Guest post by CEH Research Director Caroline Cox
Recently I had the privilege of spending an evening with Rachel Carson. Well, not really. But I was with Kaiulani Lee who has been presenting her one-woman play about Rachel Carson for over 20 years. I have seen the play countless times but it never fails to inspire me and it's as fresh and true as ever. How does a single professional woman (in the 1950s, when such a thing hardly existed), supporting her ill mother and parenting her orphan nephew, take on the chemical industry and win? I know I don't have all the answers but a combination of true love of natural beauty, observant eyes and ears, and poetic prose gave Carson incredible power.
A Sense of Wonder, Lee's play, kicked off the 34th National Pesticide Forum in Portland, Maine. Lee shared the spotlight at the conference with a long list of pesticide experts:
- Author Kristin Ohlson, whose recent book "The Soil Will Save Us" describes a pathway to a cooler planet through healthier soils;
- Aaron Blair, the epidemiologist who headed up the recent international evaluation of Roundup and cancer;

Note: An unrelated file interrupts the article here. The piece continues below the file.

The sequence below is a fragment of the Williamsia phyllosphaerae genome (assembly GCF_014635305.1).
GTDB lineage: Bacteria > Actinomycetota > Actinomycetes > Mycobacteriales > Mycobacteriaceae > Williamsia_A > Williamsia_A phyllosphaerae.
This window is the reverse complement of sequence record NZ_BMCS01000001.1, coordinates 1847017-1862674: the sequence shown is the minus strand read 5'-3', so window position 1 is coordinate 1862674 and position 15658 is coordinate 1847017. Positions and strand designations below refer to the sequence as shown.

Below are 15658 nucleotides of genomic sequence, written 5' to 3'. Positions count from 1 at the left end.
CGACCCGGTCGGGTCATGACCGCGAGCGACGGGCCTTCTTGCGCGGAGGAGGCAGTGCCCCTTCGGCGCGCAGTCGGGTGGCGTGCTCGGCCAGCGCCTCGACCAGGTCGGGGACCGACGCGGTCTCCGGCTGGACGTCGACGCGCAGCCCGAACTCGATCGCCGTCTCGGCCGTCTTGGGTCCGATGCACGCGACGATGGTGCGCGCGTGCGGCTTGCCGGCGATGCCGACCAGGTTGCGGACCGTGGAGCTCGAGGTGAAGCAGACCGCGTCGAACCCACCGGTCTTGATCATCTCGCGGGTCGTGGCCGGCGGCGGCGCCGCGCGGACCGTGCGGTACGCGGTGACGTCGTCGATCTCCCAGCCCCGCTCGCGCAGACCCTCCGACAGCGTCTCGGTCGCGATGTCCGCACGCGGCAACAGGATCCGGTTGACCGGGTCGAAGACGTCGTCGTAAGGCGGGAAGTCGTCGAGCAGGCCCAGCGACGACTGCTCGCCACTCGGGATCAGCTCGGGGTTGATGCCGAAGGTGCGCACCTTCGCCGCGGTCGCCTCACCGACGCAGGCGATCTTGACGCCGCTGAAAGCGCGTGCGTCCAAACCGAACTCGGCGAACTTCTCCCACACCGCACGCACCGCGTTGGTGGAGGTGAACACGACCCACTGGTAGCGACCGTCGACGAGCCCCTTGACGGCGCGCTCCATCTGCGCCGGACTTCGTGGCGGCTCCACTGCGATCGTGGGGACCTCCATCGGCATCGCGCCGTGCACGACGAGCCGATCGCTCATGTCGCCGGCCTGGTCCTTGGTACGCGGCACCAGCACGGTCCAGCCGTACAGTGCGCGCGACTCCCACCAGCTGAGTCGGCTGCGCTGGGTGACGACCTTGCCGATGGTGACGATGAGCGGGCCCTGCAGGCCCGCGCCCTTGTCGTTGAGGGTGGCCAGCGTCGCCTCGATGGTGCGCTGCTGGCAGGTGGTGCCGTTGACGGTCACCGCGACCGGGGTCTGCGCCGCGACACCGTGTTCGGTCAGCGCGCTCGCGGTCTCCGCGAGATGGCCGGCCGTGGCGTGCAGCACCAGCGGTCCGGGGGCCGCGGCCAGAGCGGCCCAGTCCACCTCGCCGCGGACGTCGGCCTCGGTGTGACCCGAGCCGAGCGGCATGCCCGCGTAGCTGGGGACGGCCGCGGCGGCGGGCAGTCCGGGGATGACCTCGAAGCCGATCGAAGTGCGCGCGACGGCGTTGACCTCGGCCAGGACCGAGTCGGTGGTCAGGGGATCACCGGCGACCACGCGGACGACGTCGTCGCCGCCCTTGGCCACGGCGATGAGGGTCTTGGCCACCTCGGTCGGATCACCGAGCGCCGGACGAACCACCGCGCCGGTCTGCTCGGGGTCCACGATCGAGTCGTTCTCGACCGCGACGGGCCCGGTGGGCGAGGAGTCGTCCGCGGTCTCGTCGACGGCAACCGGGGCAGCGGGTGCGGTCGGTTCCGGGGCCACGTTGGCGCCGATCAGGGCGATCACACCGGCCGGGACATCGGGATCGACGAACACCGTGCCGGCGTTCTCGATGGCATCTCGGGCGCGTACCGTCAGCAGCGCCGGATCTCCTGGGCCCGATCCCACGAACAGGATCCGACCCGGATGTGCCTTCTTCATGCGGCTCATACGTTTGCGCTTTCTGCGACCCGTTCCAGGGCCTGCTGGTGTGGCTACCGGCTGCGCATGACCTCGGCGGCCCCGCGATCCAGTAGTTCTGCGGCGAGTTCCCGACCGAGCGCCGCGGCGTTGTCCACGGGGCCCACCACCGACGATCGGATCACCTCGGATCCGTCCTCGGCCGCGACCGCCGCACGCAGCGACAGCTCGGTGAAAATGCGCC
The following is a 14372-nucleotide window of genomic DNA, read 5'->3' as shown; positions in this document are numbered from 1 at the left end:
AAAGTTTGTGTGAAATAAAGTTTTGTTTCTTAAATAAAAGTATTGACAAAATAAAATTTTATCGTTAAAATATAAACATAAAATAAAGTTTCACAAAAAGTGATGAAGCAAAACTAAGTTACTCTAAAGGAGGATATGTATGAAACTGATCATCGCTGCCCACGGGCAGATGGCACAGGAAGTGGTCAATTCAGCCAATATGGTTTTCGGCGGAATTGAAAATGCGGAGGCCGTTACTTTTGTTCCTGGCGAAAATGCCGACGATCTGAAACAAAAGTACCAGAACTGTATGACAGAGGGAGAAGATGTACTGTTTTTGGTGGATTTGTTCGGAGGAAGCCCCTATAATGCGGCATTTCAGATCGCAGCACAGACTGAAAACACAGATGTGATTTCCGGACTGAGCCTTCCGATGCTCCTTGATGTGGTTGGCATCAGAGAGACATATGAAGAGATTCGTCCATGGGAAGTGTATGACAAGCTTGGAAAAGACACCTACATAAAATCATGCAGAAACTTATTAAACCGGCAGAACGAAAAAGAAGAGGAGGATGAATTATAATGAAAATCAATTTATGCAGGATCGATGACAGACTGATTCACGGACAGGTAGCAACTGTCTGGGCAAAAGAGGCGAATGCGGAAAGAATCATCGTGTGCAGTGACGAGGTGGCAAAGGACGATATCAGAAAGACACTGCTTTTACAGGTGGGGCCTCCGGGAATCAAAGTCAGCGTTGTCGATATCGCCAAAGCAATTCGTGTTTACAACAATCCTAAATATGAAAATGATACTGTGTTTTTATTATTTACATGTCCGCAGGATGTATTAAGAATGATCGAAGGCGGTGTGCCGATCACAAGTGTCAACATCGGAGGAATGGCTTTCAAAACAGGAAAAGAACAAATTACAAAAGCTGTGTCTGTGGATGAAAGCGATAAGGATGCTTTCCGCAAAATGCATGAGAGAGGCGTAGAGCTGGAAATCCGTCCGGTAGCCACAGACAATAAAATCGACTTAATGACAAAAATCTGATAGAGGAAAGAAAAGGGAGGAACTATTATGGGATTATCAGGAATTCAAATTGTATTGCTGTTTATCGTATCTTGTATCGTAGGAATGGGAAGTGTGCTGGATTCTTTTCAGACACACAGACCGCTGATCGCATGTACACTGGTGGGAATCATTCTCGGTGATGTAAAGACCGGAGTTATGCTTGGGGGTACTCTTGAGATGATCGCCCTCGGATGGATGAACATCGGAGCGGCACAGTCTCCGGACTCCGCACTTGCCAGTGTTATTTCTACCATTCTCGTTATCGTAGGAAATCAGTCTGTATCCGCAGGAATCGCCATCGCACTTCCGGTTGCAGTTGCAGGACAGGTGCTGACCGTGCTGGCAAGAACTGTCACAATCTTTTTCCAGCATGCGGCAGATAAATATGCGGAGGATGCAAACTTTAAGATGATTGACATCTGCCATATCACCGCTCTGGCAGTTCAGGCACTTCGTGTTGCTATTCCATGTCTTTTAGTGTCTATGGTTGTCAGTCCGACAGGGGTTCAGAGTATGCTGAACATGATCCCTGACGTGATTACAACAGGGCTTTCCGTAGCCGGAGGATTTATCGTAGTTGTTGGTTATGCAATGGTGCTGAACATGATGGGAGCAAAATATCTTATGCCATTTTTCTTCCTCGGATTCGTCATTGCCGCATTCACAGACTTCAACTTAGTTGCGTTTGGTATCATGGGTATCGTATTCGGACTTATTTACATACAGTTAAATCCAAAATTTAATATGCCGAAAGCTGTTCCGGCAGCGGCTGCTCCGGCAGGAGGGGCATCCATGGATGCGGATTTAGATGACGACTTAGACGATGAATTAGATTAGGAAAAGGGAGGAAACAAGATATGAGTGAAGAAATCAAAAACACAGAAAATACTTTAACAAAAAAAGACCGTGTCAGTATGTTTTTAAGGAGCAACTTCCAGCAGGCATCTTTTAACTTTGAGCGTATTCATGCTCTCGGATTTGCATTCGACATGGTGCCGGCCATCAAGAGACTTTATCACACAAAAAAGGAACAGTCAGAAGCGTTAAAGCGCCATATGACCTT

- Jonathan Lundgren, a USDA scientist who blew the whistle about pesticides, bees, and Monarch butterflies;
- George Leventhal, Montgomery County, Maryland, councilmember and author of a bill to eliminate cosmetic pesticide use from the county; and
- Long time organic farmers JIm Gerritson, Will Allen, and Kate Duesterberg.
I also co-led a session on "Pesticides 101." Pesticides are toxic chemicals that are designed to kill or damage living things and are marketed by mega-corporations. Almost by definition discussions of pesticides are filled with darkness. But starting with Carson and ending with people who are growing great sustainable food, this conference was full of light and optimism.
If you've never seen A Sense of Wonder, you can purchase a DVD, filmed in the Maine location where Carson spent her beloved summers, here.